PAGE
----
Antiretroviral prescription rates rose from 89% in 2009 to 94% in 2013 among HIV-positive people in care in the United States, according to a nationwide study by the Centers for Disease Control and Prevention (CDC). Over those same years, the proportion of people in care with a viral load below 200 copies/mL climbed from 72% to 80%, [[according to the study http://journals.lww.com/aidsonline/Abstract/2016/08240/Increased_antiretroviral_therapy_prescription_and.13.aspx]].
In 2009, the U.S. Department of Health and Human Services (DHHS) began recommending antiretroviral therapy (ART) for everyone with a CD4 count below 500 cells/mm3. In 2012 the DHHS [[recommended ART https://aidsinfo.nih.gov/guidelines/html/1/adult-and-adolescent-treatment-guidelines/0]] for everyone with HIV, regardless of CD4 count. CDC investigators conducted this analysis of data from the Medical Monitoring Project to determine whether rates of antiretroviral prescription and viral suppression (defined as a viral load below 200 copies/mL) changed in that period.
The Medical Monitoring Project is a nationally representative sample of adults in care for HIV. This analysis focused on trends recorded from 2009 through 2013. CDC investigators determined the percentage of persons prescribed ART, the percentage with viral suppression on the last viral load test and the percentage with viral suppression on all viral load tests during the past 12 months.
The ART prescription rate rose from 88.7% in 2009 to 94.1% in 2013 (P
< .01). Prescription rates rose in every group defined by sex, sexual orientation and race/ethnicity except for "other" race/ethnicity. The rate rose more in women than in men (10% versus 5%, P
< .01) and most in the youngest age group, 18 to 29 years (from 72.2% in 2009 to 89.3% in 2013, P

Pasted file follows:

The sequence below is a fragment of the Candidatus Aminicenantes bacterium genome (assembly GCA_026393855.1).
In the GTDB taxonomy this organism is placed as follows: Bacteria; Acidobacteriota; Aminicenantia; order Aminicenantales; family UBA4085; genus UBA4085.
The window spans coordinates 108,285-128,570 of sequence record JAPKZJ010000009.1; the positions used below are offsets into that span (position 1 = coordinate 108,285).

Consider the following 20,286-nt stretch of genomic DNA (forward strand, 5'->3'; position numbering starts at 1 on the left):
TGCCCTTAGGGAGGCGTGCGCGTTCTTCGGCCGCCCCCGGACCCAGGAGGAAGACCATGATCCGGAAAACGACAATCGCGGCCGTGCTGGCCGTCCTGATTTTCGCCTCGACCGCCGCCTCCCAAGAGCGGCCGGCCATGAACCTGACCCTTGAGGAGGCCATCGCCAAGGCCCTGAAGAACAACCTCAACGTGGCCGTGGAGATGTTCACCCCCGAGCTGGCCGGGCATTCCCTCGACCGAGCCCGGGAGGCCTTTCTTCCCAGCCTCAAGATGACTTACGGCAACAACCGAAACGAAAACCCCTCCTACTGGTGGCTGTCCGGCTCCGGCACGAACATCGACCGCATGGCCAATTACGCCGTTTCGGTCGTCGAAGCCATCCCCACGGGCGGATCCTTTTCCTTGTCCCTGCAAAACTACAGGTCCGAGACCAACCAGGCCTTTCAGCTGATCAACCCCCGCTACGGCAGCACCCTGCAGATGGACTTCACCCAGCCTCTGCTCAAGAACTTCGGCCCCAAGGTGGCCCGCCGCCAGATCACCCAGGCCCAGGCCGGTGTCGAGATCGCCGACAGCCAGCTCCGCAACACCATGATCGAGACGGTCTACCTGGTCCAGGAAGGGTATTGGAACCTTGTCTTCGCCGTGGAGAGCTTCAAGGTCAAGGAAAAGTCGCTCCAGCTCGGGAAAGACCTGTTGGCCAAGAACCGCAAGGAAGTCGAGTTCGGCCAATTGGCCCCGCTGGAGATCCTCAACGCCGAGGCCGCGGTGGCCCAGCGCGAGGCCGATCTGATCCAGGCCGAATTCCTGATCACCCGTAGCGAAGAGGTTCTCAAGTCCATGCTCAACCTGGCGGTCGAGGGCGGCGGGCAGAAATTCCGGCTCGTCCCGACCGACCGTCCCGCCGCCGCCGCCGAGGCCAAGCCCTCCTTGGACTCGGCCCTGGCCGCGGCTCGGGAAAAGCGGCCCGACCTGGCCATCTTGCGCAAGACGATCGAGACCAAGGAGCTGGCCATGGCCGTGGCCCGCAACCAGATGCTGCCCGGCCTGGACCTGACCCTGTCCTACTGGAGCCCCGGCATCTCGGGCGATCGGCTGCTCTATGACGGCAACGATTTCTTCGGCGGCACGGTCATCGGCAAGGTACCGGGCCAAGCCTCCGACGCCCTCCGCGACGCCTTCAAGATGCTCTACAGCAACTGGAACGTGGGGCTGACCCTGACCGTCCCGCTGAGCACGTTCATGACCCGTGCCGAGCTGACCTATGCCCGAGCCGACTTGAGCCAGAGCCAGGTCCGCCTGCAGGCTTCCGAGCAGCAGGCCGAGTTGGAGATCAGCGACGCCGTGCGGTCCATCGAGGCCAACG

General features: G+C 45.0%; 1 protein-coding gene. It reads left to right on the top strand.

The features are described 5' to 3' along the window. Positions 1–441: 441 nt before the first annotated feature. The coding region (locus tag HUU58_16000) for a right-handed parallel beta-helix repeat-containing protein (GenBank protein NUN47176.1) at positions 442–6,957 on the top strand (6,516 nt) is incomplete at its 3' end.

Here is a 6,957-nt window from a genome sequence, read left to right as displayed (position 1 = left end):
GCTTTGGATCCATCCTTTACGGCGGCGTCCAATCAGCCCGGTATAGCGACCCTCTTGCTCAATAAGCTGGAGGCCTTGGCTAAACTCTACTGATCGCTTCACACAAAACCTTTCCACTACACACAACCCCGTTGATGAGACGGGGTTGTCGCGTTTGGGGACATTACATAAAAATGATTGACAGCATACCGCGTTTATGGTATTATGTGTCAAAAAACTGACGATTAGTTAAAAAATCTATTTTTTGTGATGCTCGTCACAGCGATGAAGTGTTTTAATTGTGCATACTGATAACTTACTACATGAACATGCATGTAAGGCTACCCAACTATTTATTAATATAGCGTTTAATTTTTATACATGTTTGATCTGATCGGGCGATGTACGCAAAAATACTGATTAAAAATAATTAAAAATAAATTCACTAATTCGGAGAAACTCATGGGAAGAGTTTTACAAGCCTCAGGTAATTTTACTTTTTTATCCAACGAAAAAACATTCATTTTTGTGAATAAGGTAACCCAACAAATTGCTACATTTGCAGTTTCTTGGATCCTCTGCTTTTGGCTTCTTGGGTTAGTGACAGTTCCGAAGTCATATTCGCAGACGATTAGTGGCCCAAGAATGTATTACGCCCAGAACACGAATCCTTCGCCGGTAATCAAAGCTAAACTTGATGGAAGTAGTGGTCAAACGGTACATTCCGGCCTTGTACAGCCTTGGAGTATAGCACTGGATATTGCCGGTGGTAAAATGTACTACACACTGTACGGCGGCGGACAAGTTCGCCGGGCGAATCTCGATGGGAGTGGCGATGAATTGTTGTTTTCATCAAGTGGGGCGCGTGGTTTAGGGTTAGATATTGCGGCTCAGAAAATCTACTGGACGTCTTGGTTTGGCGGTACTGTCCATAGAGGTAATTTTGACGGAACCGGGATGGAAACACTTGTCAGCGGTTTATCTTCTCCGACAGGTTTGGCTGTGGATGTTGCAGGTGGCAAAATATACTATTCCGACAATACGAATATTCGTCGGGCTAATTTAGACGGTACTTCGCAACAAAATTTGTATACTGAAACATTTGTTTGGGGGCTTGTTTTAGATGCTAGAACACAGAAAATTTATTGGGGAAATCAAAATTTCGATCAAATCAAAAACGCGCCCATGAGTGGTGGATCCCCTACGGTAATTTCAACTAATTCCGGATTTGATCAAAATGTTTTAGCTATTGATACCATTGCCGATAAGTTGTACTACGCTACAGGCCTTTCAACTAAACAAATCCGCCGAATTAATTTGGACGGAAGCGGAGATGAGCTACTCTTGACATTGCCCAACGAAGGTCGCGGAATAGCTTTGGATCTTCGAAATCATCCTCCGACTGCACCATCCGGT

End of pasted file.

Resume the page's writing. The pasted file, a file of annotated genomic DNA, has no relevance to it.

< .01). Over the study period, antiretroviral prescribing increased more in blacks (8%) and Hispanics (7%) than in whites (3%), improvements reflecting lower 2009 rates in blacks and Hispanics (86.0% and 89.2%) than in whites (92.2%). By 2013, 95.2% of whites and Hispanics had an antiretroviral prescription, compared with 92.9% of blacks (P
The overall viral suppression rate on the last viral load test climbed from 71.6% in 2009 to 80.1% in 2013 (P < .01). Increasing suppression rates held true for every demographic group analyzed. The suppression rate gain was greater for women than men (16% versus 10%), but by 2013, a significantly higher proportion of men than women had attained viral suppression (81.3% versus 76.5%, P < .01). The percentage increase was twice higher in blacks (18%) than whites (8%) or Hispanics (9%). But by 2013 blacks still lagged whites in viral suppression rate (75.5% versus 86.0%). Overall, the CDC figured that 30% of the increase in viral suppression rate could be attributed to increased ART prescription.
The overall sustained viral suppression rate (all viral loads <200 copies/mL in the past 12 months) climbed from 57.6% in 2009 to 68.0% in 2013 (P < .01). During the past 12 months, participants averaged 2.8 viral load tests. The sustained suppression rate rose 21% in women and 16% in men over the study period, leaving 2013 sustained suppression rates of 63.5% in women and 69.6% in men (P < .01). Sustained suppression rates rose most in the youngest age group, but by 2013 only 50.5% of 18- to 29-year-olds had sustained suppression compared with 73.9% of people 50 and older (P < .01). The sustained suppression rate rose more in blacks than Hispanics or whites from 2009 through 2013. But by 2013 blacks had a sustained suppression rate of only 61.0% versus 76.0% in whites (P < .01). The CDC calculated that increased antiretroviral prescribing accounted for 19% of the rising trend in sustained suppression.
The CDC suggests that "rapid accumulation of evidence supporting early initiation of ART" and more aggressive DHHS ART initiation guidelines may be the most important factors in improving prescription and suppression rates. Increased access to antiretrovirals, more convenient regimens and better adherence probably also played roles, the CDC adds. The authors stress, however, that a significant percentage of people prescribed ART still have a detectable viral load, a gap pointing to the need for "enhanced efforts from clinical care providers and supportive service organizations[.]"
Mark Mascolini writes about HIV infection.
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